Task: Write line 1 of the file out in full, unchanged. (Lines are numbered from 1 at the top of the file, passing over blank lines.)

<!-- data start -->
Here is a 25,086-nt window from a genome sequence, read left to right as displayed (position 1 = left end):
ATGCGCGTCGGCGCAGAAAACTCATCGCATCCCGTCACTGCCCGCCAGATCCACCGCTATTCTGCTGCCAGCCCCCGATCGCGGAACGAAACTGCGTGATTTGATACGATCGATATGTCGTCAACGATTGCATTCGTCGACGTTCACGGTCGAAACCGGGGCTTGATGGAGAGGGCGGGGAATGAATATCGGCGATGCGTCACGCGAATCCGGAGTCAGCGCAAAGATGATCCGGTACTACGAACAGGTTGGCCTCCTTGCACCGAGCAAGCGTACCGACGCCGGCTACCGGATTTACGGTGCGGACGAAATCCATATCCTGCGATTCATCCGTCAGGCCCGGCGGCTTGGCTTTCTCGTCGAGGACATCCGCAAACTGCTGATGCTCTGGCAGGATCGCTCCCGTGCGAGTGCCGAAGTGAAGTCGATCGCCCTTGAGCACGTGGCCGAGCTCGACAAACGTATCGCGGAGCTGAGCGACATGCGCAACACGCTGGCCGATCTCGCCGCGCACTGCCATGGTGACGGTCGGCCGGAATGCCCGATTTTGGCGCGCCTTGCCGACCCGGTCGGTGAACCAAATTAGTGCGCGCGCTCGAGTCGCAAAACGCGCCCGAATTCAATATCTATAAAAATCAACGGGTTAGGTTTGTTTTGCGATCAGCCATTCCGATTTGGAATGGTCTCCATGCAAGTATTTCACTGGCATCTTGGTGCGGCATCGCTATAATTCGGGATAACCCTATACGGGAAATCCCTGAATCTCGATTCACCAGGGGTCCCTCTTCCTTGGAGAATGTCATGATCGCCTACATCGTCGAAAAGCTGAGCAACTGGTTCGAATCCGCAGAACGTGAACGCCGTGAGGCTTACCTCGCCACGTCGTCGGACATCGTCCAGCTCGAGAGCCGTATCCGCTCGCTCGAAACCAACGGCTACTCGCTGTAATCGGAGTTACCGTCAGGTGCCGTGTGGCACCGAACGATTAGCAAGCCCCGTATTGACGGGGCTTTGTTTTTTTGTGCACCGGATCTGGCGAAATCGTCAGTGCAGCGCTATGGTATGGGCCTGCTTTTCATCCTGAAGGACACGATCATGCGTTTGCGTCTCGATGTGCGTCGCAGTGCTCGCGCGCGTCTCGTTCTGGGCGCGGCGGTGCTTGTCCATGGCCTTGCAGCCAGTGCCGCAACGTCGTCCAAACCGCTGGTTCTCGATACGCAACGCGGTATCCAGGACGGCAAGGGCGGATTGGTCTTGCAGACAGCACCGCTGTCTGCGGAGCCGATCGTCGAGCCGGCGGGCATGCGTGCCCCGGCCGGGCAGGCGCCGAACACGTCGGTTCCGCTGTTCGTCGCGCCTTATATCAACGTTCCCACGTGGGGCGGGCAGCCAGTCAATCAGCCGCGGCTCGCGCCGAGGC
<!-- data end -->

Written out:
Here is a 25,086-nt window from a genome sequence, read left to right as displayed (position 1 = left end):